Attorney was a no-show

Yesterday evening Sasha Kononova reported on the Dmitriev Supporters Facebook Page (7,800 followers) that the court-appointed attorney did not turn up yesterday to take on the defence of Yury DMITRIEV at the Petrozavodsk City Court.

The city Bar Assocation, apparently, ruled his participation improper. Today it is expected that Victor Anufriev, Dmitriev’s attorney since 2016, will be well enough to appear in court on his client’s behalf, after making the long journey from Moscow.

Petrozavodsk City Court

Trial resumes. Anufriev cannot attend

Several hearings in Yury DMITRIEV’s third trial at the Petrozavodsk City Court are due to take place this week and next: today, tomorrow and Friday, and on Monday, 6 December.

What happens today (writes Natalia Dyomina on Facebook) promises to be unpredictable. DMITRIEV’s principal defence attorney of the past five years Victor Anufriev has been ill [last year he missed important hearings while self-isolating due to Covid-19] and Dmitriev signed an agreement with a second attorney from Petrozavodsk. At the last court hearing, however, the substitute lawyer could not be present: he was due to appear at another trial, agreed much earlier, some way from the Karelian capital.

Victor Anufriev, February 2021

Soon Judge Khomyakova was up to her old tricks. Dissatisfied with these “delays” she herself appointed an attorney, giving him or her (the identity of the new lawyer is unknown) only a few days to get acquainted with no less than 25 substantial case files from the two earlier trials.

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Those who did not return

“I would like to recall them all by name,
but they’ve taken the list, there’s no way to find out”

Anna Akhmatova wrote Requiem, from which this famous couplet is taken, over almost thirty years (1935-1961). In Russia the poem could not be published in full until 1987.

Nikolai Gumilyov, Anna Akhmatova and their son Lev (1915)

Her first husband, fellow poet Nikolai Gumilyov, was shot on trumped-up charges in 1921 [47-01]. Their son Lev was twice arrested and sent to the camps, during the Great Terror and again in 1949. Her third husband Nikolai Punin died in August 1953 [11-23], a few months after Stalin, in the hospital of a labour camp complex in northwest Russia.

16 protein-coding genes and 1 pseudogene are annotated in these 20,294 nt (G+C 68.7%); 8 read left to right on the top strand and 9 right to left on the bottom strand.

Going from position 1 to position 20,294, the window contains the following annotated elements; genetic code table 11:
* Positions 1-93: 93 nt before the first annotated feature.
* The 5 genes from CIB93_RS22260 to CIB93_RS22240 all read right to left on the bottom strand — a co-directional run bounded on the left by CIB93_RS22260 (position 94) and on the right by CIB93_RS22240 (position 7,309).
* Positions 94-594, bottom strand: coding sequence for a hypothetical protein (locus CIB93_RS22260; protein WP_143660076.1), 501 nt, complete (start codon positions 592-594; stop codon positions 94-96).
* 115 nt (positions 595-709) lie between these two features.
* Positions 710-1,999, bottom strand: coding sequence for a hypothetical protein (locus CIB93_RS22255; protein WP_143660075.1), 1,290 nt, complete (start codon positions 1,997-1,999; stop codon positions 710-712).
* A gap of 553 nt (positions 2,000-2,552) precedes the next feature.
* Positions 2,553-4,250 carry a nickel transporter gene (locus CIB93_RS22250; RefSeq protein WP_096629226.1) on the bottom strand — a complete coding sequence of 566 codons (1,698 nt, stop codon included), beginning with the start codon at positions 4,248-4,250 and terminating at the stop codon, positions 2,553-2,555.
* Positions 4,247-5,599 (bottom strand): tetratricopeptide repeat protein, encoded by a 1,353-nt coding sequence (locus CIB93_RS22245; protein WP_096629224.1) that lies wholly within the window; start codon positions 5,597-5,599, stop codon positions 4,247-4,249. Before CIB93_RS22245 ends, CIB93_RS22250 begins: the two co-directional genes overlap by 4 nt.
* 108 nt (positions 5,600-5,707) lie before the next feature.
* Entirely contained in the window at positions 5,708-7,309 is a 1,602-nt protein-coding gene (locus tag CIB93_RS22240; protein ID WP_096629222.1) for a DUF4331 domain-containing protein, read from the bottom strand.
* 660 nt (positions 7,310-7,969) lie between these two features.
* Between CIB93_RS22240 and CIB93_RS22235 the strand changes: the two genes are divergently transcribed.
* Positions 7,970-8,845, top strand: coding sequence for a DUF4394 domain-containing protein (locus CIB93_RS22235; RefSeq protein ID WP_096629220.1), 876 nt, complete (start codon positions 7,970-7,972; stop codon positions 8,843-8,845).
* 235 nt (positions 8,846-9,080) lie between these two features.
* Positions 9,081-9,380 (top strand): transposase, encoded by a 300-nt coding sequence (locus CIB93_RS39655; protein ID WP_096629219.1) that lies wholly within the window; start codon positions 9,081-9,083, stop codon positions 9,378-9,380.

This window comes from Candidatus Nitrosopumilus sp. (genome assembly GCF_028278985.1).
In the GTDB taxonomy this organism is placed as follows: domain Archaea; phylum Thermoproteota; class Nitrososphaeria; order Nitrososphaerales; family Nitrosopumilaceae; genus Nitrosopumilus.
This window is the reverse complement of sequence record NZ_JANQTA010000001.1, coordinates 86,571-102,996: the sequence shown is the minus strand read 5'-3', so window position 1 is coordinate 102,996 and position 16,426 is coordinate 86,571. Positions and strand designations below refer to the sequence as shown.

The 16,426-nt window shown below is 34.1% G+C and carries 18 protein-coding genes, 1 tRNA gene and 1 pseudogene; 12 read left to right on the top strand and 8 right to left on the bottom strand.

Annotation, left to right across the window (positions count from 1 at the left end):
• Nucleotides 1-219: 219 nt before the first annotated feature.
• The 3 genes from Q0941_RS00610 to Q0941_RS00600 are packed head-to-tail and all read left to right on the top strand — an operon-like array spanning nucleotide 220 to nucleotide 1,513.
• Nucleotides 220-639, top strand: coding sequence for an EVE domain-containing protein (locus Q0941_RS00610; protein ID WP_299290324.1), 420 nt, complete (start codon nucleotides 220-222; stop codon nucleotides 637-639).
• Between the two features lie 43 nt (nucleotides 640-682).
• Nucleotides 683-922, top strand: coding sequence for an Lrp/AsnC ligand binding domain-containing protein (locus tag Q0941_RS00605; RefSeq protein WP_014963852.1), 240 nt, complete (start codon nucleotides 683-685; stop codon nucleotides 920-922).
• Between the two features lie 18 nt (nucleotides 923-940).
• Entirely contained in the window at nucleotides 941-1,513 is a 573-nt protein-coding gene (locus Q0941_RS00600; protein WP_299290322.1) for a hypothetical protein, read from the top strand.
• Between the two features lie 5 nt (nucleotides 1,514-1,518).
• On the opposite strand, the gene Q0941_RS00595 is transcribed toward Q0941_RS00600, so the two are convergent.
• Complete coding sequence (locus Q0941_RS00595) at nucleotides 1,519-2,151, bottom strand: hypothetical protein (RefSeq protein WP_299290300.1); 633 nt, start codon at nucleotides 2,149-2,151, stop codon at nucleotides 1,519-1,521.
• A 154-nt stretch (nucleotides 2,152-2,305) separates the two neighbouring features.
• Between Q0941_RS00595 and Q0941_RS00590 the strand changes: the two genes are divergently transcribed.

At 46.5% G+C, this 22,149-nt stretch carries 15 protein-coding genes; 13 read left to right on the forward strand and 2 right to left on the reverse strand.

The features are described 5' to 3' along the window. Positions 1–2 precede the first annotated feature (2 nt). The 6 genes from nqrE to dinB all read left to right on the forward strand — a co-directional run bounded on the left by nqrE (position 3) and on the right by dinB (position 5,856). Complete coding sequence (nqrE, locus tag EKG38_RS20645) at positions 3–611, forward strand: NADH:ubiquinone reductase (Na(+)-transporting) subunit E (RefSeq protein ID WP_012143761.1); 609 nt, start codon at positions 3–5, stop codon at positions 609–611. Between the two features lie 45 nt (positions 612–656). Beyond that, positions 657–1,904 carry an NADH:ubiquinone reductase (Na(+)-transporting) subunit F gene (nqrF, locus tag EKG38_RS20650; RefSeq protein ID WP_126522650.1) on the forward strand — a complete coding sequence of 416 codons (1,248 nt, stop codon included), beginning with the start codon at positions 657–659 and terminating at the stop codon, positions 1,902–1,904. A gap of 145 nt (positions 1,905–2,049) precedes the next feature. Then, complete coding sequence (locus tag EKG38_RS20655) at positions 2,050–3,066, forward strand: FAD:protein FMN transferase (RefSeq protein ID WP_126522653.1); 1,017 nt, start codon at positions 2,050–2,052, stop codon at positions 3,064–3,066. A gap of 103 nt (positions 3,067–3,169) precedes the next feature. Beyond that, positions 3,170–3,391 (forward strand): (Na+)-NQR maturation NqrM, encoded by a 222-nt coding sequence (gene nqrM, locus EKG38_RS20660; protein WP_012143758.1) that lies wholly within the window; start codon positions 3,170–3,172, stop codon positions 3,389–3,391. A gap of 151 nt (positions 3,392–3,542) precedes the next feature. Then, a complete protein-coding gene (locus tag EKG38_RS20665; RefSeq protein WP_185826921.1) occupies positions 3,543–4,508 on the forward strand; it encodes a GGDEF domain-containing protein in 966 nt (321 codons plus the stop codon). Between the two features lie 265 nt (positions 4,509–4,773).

As she was well aware, Akhmatova was giving voice to millions who suffered a similar ordeal. When she died in 1966 Khrushchev’s brief and ambivalent “Thaw” had come to an end. For the next twenty years there would be silence about the crimes of the 1920s-1950s; any discovered remains were hastily reburied or moved elsewhere [42-08]. Not until the late 1980s did the rehabilitation of the “victims of political repression” under Stalin (and Lenin) resume.

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Essential Reading

The Dmitriev Affair, 2016-2021

A full summary of the twists and turns of this by now internationally famous case was recently given, offering an analysis of what has happened so far and why. The following, all cited in that summary, are probably the four most important and informative articles and interviews about the case (each has been translated from Russian):

Two Interviews with DMITRIEV attorney Victor Anufriev:

[Other comments by Anufriev]

Two articles that provide comprehensive accounts of the evidence and testimony at both trials:

The slow progress of the two trials (it took only seven months to arrest and convict DMITRIEV’s colleague Sergei Koltyrin) can be followed on Timelines One & Two. A subsequent timeline traces the Appeals process since September last year.